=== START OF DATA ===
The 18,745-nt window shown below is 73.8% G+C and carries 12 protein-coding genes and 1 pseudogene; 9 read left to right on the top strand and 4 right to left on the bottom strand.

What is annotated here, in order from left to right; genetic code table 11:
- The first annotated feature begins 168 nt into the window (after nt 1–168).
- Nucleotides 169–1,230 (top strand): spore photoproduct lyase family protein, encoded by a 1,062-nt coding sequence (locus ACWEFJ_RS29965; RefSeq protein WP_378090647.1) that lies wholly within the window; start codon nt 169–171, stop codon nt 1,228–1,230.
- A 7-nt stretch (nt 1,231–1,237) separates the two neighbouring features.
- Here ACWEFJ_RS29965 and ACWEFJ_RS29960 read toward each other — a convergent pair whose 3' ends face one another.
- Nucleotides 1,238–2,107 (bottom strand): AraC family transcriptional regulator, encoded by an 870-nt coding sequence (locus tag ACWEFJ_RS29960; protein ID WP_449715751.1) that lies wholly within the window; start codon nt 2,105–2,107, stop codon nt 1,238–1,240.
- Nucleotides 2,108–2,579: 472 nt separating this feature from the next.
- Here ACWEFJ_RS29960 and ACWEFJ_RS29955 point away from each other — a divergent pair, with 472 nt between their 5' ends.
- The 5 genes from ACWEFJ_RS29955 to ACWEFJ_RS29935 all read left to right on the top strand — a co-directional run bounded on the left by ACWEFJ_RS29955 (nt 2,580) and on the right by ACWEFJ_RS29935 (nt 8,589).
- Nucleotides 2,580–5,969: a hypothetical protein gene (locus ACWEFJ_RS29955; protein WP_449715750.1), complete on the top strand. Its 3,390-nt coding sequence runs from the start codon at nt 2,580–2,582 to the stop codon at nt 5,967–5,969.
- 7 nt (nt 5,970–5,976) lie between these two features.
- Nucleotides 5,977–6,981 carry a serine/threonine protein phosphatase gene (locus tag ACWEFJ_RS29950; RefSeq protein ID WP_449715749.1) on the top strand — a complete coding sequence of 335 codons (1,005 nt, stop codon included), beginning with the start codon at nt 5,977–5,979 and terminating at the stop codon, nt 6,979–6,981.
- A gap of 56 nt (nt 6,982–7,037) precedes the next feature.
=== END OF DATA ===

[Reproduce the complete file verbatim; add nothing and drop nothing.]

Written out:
The 18,745-nt window shown below is 73.8% G+C and carries 12 protein-coding genes and 1 pseudogene; 9 read left to right on the top strand and 4 right to left on the bottom strand.

What is annotated here, in order from left to right; genetic code table 11:
- The first annotated feature begins 168 nt into the window (after nt 1–168).
- Nucleotides 169–1,230 (top strand): spore photoproduct lyase family protein, encoded by a 1,062-nt coding sequence (locus ACWEFJ_RS29965; RefSeq protein WP_378090647.1) that lies wholly within the window; start codon nt 169–171, stop codon nt 1,228–1,230.
- A 7-nt stretch (nt 1,231–1,237) separates the two neighbouring features.
- Here ACWEFJ_RS29965 and ACWEFJ_RS29960 read toward each other — a convergent pair whose 3' ends face one another.
- Nucleotides 1,238–2,107 (bottom strand): AraC family transcriptional regulator, encoded by an 870-nt coding sequence (locus tag ACWEFJ_RS29960; protein ID WP_449715751.1) that lies wholly within the window; start codon nt 2,105–2,107, stop codon nt 1,238–1,240.
- Nucleotides 2,108–2,579: 472 nt separating this feature from the next.
- Here ACWEFJ_RS29960 and ACWEFJ_RS29955 point away from each other — a divergent pair, with 472 nt between their 5' ends.
- The 5 genes from ACWEFJ_RS29955 to ACWEFJ_RS29935 all read left to right on the top strand — a co-directional run bounded on the left by ACWEFJ_RS29955 (nt 2,580) and on the right by ACWEFJ_RS29935 (nt 8,589).
- Nucleotides 2,580–5,969: a hypothetical protein gene (locus ACWEFJ_RS29955; protein WP_449715750.1), complete on the top strand. Its 3,390-nt coding sequence runs from the start codon at nt 2,580–2,582 to the stop codon at nt 5,967–5,969.
- 7 nt (nt 5,970–5,976) lie between these two features.
- Nucleotides 5,977–6,981 carry a serine/threonine protein phosphatase gene (locus tag ACWEFJ_RS29950; RefSeq protein ID WP_449715749.1) on the top strand — a complete coding sequence of 335 codons (1,005 nt, stop codon included), beginning with the start codon at nt 5,977–5,979 and terminating at the stop codon, nt 6,979–6,981.
- A gap of 56 nt (nt 6,982–7,037) precedes the next feature.